Budget cuts hit Berkeley Law after scandal, drop in ranking

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Chancellor Carol Christ’s substantial budget cuts left few departments unscathed last week, and the UC Berkeley School of Law was no exception. The school will cut its number of associate deans from seven to three as a part of increasing its budget surplus by almost $1.5 million. According to a draft Boalt Law divisional budget dashboard, in addition to implementing $2 million in cuts, it  will have to hit higher fundraising benchmarks and expand its professional and summer programs.

In a June sit-down with The Daily Californian, Christ emphasized the importance of the wide ranging cuts, calling it a “very, very critical moment in Berkeley’s history.”

“(It’s) a moment in which we have to change the financial model for the campus,” Christ said. UC Berkeley currently faces a $110 million budget deficit, which has already been reduced from $150 million in 2016.

The changes come as the vaunted law school emerges from a year of scandal, after former dean Sujit Choudhry resigned amidst allegations of sexual harassment by his executive assistant, Tyann Sorrell. Sorrell’s story quickly became a part of a national discussion on sexual harassment in universities, contributing to new reforms both on campus and throughout the UC system. Controversy over Choudhry’s punishment — which was perceived by many to be lenient — contributed to the resignations of both then-campus provost Claude Steele and then-chancellor Nicholas Dirks.

As the Choudhry story developed over the course of the year, the law school did its best to weather the headlines. Despite their best efforts, the scandal appeared to leave a mark on the school’s reputation — Berkeley Law dropped four spots in the closely-watched U.S. News & World Report’s “Best Law School” rankings.

A drop of four spots was a precipitous fall in a ranking where moving up a single place is cause for celebration. The school also dropped from the top ten for the first time since 2005. Berkeley Law spokesperson Michael Bazeley called the drop “an anomaly” driven by “a year of bad publicity.”

It appears the budget authors had little sympathy for this line of reasoning, as the USNWR ranking drop was the first item cited by the campus as an impetus for greater cuts.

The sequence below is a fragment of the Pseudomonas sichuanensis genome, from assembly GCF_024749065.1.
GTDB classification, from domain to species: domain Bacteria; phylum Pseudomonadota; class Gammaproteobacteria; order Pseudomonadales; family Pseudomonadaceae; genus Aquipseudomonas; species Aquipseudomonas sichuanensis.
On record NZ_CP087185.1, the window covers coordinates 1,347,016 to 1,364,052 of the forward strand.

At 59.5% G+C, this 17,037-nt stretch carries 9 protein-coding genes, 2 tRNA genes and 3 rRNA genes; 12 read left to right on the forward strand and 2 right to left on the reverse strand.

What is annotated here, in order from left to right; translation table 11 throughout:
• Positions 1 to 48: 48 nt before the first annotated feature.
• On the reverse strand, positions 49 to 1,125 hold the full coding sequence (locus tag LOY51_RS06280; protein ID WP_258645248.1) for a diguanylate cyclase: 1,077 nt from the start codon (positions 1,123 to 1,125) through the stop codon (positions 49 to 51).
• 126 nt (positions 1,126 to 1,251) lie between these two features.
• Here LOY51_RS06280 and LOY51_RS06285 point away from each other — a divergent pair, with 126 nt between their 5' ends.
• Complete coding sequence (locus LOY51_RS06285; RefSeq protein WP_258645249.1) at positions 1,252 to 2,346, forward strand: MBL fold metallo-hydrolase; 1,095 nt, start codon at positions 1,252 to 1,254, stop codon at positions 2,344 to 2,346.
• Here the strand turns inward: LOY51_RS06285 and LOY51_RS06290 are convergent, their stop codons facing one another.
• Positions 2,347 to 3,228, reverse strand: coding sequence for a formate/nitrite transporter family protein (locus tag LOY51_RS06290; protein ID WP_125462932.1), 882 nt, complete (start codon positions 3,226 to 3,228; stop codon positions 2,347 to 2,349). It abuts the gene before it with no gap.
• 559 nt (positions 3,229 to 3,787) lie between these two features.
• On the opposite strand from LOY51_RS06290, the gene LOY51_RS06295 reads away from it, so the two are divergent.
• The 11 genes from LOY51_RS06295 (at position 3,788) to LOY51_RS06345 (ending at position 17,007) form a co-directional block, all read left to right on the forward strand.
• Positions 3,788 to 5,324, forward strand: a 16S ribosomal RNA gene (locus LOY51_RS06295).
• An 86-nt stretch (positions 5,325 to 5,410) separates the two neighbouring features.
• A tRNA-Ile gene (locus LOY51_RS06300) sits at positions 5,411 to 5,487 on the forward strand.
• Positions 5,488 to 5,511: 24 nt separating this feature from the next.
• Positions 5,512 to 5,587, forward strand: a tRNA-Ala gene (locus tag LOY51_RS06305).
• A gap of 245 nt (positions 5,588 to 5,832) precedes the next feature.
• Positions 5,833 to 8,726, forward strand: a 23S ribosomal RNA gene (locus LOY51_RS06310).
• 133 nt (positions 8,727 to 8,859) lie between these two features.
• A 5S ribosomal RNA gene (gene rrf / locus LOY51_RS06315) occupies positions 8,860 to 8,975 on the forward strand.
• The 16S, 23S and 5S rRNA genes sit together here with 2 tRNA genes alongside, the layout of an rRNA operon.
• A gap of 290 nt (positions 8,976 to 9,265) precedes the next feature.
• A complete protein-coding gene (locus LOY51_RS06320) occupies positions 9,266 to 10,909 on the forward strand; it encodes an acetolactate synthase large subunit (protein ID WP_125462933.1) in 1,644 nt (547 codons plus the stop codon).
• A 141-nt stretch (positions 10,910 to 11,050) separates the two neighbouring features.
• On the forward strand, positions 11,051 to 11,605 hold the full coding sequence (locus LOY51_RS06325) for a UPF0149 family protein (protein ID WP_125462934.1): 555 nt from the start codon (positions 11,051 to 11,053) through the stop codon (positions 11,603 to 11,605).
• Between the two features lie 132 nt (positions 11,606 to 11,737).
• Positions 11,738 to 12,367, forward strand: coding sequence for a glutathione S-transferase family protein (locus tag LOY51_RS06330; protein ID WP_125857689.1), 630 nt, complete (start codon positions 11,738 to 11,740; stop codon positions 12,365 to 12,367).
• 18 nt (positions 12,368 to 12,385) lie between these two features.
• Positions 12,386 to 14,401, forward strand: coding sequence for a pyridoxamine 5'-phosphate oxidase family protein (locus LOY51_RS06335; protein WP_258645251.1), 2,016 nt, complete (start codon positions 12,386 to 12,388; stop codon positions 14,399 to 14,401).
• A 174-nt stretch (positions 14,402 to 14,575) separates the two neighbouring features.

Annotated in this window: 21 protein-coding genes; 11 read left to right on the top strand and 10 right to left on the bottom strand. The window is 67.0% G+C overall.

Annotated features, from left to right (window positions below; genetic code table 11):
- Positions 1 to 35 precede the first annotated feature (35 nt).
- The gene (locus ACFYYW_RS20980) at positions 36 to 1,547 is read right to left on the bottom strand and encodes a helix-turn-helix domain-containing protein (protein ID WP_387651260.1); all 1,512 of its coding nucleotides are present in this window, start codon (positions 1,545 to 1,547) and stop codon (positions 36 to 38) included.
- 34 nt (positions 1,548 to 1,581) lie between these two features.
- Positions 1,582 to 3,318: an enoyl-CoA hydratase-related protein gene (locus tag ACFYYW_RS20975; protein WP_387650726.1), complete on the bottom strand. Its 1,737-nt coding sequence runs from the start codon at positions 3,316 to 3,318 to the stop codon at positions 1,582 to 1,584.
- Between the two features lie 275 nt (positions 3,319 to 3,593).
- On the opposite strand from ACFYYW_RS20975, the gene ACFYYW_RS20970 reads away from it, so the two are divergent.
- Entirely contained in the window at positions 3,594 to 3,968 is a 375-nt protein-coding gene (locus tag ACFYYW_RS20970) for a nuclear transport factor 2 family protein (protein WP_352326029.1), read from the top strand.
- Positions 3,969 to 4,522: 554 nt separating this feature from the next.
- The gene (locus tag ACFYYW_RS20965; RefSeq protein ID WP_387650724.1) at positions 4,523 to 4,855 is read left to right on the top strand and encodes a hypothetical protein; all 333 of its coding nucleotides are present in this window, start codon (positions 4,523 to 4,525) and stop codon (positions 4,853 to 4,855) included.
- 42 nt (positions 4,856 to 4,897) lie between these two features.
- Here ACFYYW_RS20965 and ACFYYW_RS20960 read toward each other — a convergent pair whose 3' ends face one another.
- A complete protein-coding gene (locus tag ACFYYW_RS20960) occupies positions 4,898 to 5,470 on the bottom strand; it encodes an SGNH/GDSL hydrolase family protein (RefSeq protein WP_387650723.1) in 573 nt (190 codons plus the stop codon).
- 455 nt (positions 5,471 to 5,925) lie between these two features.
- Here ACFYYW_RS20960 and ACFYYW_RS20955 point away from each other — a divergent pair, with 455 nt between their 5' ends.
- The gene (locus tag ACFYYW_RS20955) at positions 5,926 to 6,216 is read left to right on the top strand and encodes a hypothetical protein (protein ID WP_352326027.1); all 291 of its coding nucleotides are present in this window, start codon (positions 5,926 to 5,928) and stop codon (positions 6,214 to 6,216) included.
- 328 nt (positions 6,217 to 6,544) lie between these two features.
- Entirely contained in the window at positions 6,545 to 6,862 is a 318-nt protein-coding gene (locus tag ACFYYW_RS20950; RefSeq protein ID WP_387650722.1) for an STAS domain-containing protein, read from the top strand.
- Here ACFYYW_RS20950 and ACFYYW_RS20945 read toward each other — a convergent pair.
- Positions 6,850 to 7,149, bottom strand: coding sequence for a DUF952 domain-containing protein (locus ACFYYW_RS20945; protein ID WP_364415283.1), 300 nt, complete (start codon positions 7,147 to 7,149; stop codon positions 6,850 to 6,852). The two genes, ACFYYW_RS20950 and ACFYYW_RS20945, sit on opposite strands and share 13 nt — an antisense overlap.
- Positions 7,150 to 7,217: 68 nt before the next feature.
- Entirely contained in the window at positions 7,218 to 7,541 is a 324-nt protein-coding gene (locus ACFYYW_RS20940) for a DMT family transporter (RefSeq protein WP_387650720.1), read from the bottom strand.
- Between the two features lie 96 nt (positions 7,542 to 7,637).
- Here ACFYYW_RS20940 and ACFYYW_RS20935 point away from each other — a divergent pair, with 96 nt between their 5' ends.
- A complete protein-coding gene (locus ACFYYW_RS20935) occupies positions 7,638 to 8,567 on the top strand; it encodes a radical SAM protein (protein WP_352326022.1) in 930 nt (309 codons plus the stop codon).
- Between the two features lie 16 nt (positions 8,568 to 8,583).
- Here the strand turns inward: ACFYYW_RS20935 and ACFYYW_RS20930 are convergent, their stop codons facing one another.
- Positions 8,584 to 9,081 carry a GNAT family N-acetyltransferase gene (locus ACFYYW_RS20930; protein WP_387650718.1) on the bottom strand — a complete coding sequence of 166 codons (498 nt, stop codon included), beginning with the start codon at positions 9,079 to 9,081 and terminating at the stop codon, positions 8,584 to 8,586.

New dean of Berkeley Law, Erwin Chemerinsky, however, said the fall in ranking was not a main factor in the cuts.

“A tuition freeze, maintaining the size of our faculty, and inflationary increases in operating costs were the main factors,” Chemerinsky said in a statement, adding that student recruitment was not affected by the drop.

“Our entering class this year is as strong as it’s ever been,” he said.

In comparison to other branches of the school, the cuts are not as bad as they could be — Cal Athletics could eventually see cuts nearing $10 million, including the potential elimination of sports.

But Berkeley Law’s never-ending year of bad headlines does appear to be ending. Dean Chemerinsky is lauded throughout the field of legal education he was recently named the most influential person in legal education by the National Jurist and Sorrell settled her lawsuit with the UC Regents for $1.7 million in March (although ex-dean Choudhry still remains on campus as a tenured professor). Yet the new cuts mean that a climb back up the rankings — a key tool for attracting students — will have to be done with a little bit less.

Contact Austin Weinstein at [email protected] and follow him on Twitter @austwein.

Due to an editing error, a previous version of this article may have implied Boalt’s cutting the number of associate deans from seven to three was wholly responsible for the increase its the school’s budget surplus by almost $1.5 million. In fact, Boalt’s cutting of the number of associate deans from seven to three is one of several measures the school is undertaking to increase the school’s budget surplus.